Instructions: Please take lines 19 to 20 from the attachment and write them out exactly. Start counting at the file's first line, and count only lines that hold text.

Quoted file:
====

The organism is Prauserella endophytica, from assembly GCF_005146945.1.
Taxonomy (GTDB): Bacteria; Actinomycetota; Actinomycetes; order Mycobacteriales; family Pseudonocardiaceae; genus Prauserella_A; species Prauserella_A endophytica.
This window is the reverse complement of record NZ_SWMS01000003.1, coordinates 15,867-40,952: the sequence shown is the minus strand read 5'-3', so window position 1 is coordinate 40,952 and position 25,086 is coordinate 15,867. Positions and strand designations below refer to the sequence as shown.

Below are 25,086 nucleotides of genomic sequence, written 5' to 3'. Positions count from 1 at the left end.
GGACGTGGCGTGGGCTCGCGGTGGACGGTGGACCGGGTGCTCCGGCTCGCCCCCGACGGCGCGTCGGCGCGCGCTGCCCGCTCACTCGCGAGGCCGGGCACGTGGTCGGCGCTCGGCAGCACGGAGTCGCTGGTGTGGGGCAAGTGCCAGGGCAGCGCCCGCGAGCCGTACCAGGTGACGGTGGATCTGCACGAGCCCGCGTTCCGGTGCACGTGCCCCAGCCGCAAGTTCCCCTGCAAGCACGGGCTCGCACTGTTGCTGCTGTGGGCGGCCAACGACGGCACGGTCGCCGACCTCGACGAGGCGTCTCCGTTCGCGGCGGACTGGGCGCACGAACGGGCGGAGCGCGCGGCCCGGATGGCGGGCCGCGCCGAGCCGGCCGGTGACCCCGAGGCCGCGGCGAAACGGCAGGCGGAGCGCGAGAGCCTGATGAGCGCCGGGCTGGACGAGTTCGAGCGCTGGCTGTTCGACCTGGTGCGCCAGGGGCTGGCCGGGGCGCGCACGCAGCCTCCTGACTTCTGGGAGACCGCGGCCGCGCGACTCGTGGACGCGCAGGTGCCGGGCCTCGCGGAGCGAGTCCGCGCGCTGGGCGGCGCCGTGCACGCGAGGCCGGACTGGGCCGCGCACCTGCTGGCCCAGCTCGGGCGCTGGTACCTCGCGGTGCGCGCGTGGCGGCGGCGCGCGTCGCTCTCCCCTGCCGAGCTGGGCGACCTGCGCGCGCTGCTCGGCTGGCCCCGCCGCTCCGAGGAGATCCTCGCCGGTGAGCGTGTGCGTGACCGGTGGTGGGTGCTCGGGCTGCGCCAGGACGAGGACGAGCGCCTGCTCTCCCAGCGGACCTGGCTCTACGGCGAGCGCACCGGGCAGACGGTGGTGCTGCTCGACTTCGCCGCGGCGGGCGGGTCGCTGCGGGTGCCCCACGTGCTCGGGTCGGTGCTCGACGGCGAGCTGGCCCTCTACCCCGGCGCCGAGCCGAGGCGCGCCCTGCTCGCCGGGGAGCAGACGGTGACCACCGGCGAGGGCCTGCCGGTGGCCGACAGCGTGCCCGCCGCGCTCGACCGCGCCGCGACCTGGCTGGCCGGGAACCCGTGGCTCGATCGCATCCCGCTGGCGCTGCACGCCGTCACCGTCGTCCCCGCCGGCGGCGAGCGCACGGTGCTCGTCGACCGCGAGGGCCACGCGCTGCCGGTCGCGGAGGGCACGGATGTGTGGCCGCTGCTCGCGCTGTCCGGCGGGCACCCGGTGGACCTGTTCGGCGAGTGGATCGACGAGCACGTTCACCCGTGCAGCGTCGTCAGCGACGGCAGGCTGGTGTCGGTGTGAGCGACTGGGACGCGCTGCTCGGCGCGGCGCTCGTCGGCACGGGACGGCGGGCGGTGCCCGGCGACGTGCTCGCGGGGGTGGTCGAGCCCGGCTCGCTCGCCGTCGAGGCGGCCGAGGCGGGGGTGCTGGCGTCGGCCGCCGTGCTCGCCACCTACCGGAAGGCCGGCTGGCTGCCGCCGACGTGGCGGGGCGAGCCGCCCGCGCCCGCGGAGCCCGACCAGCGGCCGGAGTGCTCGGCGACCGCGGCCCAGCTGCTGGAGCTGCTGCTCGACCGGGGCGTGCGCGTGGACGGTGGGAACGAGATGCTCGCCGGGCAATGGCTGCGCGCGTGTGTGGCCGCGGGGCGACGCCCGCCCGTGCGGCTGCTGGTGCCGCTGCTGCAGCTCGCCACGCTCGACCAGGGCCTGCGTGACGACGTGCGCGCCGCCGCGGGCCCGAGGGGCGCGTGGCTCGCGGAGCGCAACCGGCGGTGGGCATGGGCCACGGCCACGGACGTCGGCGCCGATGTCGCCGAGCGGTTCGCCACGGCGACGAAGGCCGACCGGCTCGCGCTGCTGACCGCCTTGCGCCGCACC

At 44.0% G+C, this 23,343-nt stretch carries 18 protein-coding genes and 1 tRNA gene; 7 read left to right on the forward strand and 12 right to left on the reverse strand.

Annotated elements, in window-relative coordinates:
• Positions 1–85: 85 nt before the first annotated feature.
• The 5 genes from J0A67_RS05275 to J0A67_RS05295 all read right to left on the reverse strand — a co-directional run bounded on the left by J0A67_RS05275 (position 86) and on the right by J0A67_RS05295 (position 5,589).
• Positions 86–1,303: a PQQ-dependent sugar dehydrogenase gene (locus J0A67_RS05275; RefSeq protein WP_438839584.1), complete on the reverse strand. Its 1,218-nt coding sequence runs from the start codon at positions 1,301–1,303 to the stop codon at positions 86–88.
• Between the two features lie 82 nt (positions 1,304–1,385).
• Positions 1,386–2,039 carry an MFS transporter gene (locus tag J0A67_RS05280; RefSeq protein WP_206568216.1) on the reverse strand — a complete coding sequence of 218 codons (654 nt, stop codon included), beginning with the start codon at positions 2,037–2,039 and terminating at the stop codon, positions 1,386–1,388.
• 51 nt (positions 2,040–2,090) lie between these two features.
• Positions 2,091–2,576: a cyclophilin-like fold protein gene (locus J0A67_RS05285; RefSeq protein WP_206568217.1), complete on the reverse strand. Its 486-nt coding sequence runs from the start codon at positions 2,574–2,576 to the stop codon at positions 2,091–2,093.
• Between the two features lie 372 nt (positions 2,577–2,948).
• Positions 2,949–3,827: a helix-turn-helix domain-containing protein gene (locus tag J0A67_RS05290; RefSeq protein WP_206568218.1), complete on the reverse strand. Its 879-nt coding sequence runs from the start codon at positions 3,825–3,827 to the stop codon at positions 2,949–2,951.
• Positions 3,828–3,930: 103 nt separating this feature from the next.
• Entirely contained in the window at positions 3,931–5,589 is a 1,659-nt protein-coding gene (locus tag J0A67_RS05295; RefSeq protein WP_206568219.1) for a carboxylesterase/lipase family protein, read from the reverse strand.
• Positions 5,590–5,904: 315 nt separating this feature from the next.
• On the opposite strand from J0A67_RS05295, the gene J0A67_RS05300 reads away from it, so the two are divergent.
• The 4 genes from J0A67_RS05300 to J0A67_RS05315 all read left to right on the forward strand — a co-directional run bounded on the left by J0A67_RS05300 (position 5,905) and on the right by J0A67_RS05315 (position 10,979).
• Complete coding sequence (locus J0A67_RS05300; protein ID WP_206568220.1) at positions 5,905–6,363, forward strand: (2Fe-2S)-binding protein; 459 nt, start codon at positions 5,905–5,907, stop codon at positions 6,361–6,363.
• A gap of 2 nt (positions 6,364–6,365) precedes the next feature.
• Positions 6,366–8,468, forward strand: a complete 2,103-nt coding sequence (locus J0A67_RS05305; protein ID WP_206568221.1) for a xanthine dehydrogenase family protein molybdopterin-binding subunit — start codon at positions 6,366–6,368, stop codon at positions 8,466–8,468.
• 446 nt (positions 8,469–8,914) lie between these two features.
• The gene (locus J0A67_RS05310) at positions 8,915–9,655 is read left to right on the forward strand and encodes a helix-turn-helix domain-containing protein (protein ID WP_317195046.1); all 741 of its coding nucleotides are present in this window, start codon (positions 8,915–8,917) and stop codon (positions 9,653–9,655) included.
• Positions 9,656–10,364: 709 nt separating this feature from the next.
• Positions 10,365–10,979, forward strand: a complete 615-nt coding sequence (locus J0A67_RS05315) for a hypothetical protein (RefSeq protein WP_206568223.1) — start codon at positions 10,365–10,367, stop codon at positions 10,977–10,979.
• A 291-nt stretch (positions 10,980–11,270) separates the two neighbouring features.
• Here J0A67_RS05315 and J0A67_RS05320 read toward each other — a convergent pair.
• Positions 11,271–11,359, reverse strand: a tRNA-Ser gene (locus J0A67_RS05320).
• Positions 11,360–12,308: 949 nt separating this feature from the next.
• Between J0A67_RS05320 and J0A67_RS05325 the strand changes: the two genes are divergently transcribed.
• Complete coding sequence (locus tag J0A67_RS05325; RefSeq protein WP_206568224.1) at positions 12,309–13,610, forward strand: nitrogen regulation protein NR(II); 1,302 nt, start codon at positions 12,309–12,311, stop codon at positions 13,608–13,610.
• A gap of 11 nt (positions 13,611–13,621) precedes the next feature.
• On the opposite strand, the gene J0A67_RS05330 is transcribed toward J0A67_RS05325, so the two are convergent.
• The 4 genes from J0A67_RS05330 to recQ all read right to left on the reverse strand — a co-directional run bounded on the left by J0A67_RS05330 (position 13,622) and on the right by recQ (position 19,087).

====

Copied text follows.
• Positions 5,590–5,904: 315 nt separating this feature from the next.
• On the opposite strand from J0A67_RS05295, the gene J0A67_RS05300 reads away from it, so the two are divergent.